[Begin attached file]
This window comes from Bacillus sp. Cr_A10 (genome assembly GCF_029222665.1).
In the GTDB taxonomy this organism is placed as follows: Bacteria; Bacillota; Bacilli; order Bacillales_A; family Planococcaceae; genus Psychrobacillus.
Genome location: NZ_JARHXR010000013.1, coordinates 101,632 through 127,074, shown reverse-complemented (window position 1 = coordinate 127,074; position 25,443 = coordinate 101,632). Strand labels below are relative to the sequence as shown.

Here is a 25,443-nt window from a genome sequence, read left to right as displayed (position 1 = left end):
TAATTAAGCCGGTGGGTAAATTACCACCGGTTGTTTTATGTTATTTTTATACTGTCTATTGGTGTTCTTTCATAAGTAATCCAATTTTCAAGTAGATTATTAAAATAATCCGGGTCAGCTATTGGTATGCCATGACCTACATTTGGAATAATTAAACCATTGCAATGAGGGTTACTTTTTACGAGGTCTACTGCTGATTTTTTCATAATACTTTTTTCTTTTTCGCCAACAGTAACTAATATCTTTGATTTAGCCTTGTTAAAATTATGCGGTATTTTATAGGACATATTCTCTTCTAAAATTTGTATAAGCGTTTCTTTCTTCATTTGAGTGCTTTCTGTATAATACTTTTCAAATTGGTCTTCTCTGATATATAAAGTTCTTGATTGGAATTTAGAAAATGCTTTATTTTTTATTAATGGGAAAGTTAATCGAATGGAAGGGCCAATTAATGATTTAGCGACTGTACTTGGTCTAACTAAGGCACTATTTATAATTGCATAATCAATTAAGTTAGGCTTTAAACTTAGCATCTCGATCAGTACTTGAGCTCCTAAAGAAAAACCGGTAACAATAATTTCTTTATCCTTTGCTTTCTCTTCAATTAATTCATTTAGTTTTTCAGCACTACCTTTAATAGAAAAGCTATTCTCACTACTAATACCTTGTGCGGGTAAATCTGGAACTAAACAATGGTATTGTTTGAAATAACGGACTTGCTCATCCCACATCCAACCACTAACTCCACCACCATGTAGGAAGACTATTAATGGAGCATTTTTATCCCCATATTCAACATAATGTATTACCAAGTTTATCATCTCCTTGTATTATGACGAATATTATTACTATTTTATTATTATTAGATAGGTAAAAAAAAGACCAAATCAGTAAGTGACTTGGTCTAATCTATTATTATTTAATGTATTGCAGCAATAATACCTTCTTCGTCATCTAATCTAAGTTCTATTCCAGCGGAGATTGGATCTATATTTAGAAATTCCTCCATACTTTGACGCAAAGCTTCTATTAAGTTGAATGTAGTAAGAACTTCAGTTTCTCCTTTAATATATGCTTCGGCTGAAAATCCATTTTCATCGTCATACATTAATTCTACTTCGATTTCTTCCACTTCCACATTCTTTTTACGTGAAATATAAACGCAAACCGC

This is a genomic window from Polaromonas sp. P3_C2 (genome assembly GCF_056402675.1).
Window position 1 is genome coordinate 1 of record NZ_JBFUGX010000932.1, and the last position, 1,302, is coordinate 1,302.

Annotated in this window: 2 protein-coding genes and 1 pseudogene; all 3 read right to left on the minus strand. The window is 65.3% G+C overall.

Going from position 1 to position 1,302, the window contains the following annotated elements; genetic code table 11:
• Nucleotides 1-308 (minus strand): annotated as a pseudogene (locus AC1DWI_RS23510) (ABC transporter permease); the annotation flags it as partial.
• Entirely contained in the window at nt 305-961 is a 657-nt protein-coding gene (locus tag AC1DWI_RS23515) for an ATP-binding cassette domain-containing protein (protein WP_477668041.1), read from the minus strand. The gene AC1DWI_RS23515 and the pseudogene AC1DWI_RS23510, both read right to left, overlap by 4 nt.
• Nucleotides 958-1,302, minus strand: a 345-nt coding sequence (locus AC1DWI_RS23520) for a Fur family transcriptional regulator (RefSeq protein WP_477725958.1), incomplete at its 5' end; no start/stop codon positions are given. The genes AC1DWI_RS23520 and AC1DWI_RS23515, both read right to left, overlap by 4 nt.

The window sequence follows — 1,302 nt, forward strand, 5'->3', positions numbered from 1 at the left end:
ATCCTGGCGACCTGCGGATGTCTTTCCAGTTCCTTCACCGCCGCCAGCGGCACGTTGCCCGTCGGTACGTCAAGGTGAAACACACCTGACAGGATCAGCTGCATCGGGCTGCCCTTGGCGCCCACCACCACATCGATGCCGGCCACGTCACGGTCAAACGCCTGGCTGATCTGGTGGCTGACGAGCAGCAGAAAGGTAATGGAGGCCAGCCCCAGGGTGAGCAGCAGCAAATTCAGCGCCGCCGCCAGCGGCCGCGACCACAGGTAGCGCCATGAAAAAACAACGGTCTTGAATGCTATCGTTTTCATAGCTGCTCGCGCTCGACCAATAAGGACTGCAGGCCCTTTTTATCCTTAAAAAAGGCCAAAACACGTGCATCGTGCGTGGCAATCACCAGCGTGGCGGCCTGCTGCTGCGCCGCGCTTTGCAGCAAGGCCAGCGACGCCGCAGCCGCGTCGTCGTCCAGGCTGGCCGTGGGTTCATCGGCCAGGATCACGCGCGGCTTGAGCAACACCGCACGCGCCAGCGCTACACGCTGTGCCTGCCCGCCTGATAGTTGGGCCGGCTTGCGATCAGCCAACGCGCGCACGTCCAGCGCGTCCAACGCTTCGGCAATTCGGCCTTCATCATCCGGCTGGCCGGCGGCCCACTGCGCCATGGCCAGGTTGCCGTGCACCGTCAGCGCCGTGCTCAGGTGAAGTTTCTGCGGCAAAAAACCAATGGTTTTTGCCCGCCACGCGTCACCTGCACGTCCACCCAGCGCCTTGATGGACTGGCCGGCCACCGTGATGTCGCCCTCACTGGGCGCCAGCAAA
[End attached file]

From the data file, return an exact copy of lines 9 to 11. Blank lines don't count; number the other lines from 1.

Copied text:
Going from position 1 to position 1,302, the window contains the following annotated elements; genetic code table 11:
• Nucleotides 1-308 (minus strand): annotated as a pseudogene (locus AC1DWI_RS23510) (ABC transporter permease); the annotation flags it as partial.
• Entirely contained in the window at nt 305-961 is a 657-nt protein-coding gene (locus tag AC1DWI_RS23515) for an ATP-binding cassette domain-containing protein (protein WP_477668041.1), read from the minus strand. The gene AC1DWI_RS23515 and the pseudogene AC1DWI_RS23510, both read right to left, overlap by 4 nt.